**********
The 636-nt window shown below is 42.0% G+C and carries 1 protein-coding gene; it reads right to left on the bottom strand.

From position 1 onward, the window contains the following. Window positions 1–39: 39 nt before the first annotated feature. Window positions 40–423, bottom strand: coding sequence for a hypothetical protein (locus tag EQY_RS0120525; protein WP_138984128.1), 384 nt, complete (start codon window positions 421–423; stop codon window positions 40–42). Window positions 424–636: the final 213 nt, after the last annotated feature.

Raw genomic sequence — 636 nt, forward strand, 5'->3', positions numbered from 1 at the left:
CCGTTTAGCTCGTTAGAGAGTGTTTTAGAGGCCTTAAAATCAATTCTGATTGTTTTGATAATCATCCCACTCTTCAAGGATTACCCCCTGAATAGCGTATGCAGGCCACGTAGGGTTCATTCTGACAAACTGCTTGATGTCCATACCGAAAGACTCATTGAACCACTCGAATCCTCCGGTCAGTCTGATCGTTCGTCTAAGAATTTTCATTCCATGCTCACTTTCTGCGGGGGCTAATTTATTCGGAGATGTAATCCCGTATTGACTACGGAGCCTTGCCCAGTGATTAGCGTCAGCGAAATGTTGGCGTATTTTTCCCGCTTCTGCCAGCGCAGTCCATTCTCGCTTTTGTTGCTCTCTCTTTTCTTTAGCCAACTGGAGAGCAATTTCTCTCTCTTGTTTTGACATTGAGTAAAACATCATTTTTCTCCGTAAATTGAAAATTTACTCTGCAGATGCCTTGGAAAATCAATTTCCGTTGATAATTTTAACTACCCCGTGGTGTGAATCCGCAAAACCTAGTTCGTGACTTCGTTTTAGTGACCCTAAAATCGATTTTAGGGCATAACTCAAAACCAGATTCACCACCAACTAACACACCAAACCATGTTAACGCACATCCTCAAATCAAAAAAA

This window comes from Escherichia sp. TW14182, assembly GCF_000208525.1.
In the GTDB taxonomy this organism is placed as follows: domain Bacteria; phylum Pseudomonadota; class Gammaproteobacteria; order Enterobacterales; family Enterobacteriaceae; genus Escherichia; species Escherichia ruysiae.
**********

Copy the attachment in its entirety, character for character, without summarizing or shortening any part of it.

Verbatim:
The 636-nt window shown below is 42.0% G+C and carries 1 protein-coding gene; it reads right to left on the bottom strand.

From position 1 onward, the window contains the following. Window positions 1–39: 39 nt before the first annotated feature. Window positions 40–423, bottom strand: coding sequence for a hypothetical protein (locus tag EQY_RS0120525; protein WP_138984128.1), 384 nt, complete (start codon window positions 421–423; stop codon window positions 40–42). Window positions 424–636: the final 213 nt, after the last annotated feature.

Raw genomic sequence — 636 nt, forward strand, 5'->3', positions numbered from 1 at the left:
CCGTTTAGCTCGTTAGAGAGTGTTTTAGAGGCCTTAAAATCAATTCTGATTGTTTTGATAATCATCCCACTCTTCAAGGATTACCCCCTGAATAGCGTATGCAGGCCACGTAGGGTTCATTCTGACAAACTGCTTGATGTCCATACCGAAAGACTCATTGAACCACTCGAATCCTCCGGTCAGTCTGATCGTTCGTCTAAGAATTTTCATTCCATGCTCACTTTCTGCGGGGGCTAATTTATTCGGAGATGTAATCCCGTATTGACTACGGAGCCTTGCCCAGTGATTAGCGTCAGCGAAATGTTGGCGTATTTTTCCCGCTTCTGCCAGCGCAGTCCATTCTCGCTTTTGTTGCTCTCTCTTTTCTTTAGCCAACTGGAGAGCAATTTCTCTCTCTTGTTTTGACATTGAGTAAAACATCATTTTTCTCCGTAAATTGAAAATTTACTCTGCAGATGCCTTGGAAAATCAATTTCCGTTGATAATTTTAACTACCCCGTGGTGTGAATCCGCAAAACCTAGTTCGTGACTTCGTTTTAGTGACCCTAAAATCGATTTTAGGGCATAACTCAAAACCAGATTCACCACCAACTAACACACCAAACCATGTTAACGCACATCCTCAAATCAAAAAAA

This window comes from Escherichia sp. TW14182, assembly GCF_000208525.1.
In the GTDB taxonomy this organism is placed as follows: domain Bacteria; phylum Pseudomonadota; class Gammaproteobacteria; order Enterobacterales; family Enterobacteriaceae; genus Escherichia; species Escherichia ruysiae.